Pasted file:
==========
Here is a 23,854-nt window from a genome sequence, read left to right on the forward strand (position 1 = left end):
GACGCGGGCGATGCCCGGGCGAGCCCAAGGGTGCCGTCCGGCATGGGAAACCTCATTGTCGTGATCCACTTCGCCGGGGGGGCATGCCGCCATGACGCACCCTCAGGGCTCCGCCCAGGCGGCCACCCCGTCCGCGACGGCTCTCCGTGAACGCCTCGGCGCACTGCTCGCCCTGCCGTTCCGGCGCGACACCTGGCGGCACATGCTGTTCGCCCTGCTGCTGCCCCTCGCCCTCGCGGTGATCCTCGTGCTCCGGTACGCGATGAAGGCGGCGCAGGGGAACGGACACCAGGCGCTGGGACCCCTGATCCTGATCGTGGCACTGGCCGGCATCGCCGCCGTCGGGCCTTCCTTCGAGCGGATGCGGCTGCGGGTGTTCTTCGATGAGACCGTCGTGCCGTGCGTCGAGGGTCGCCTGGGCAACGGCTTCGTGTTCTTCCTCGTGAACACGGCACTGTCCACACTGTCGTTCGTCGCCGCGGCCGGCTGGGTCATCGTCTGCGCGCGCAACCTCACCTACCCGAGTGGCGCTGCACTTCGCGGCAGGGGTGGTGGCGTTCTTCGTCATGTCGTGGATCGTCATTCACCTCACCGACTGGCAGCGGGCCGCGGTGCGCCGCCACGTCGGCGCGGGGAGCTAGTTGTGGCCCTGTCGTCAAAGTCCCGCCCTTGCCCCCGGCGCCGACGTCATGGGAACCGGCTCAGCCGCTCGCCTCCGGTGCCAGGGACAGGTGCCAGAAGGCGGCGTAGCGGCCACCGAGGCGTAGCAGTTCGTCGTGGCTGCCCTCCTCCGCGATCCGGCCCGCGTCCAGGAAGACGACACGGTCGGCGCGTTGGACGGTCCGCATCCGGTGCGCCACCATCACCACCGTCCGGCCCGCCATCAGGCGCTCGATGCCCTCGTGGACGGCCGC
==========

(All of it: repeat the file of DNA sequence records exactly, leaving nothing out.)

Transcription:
Here is a 23,854-nt window from a genome sequence, read left to right on the forward strand (position 1 = left end):
GACGCGGGCGATGCCCGGGCGAGCCCAAGGGTGCCGTCCGGCATGGGAAACCTCATTGTCGTGATCCACTTCGCCGGGGGGGCATGCCGCCATGACGCACCCTCAGGGCTCCGCCCAGGCGGCCACCCCGTCCGCGACGGCTCTCCGTGAACGCCTCGGCGCACTGCTCGCCCTGCCGTTCCGGCGCGACACCTGGCGGCACATGCTGTTCGCCCTGCTGCTGCCCCTCGCCCTCGCGGTGATCCTCGTGCTCCGGTACGCGATGAAGGCGGCGCAGGGGAACGGACACCAGGCGCTGGGACCCCTGATCCTGATCGTGGCACTGGCCGGCATCGCCGCCGTCGGGCCTTCCTTCGAGCGGATGCGGCTGCGGGTGTTCTTCGATGAGACCGTCGTGCCGTGCGTCGAGGGTCGCCTGGGCAACGGCTTCGTGTTCTTCCTCGTGAACACGGCACTGTCCACACTGTCGTTCGTCGCCGCGGCCGGCTGGGTCATCGTCTGCGCGCGCAACCTCACCTACCCGAGTGGCGCTGCACTTCGCGGCAGGGGTGGTGGCGTTCTTCGTCATGTCGTGGATCGTCATTCACCTCACCGACTGGCAGCGGGCCGCGGTGCGCCGCCACGTCGGCGCGGGGAGCTAGTTGTGGCCCTGTCGTCAAAGTCCCGCCCTTGCCCCCGGCGCCGACGTCATGGGAACCGGCTCAGCCGCTCGCCTCCGGTGCCAGGGACAGGTGCCAGAAGGCGGCGTAGCGGCCACCGAGGCGTAGCAGTTCGTCGTGGCTGCCCTCCTCCGCGATCCGGCCCGCGTCCAGGAAGACGACACGGTCGGCGCGTTGGACGGTCCGCATCCGGTGCGCCACCATCACCACCGTCCGGCCCGCCATCAGGCGCTCGATGCCCTCGTGGACGGCCGC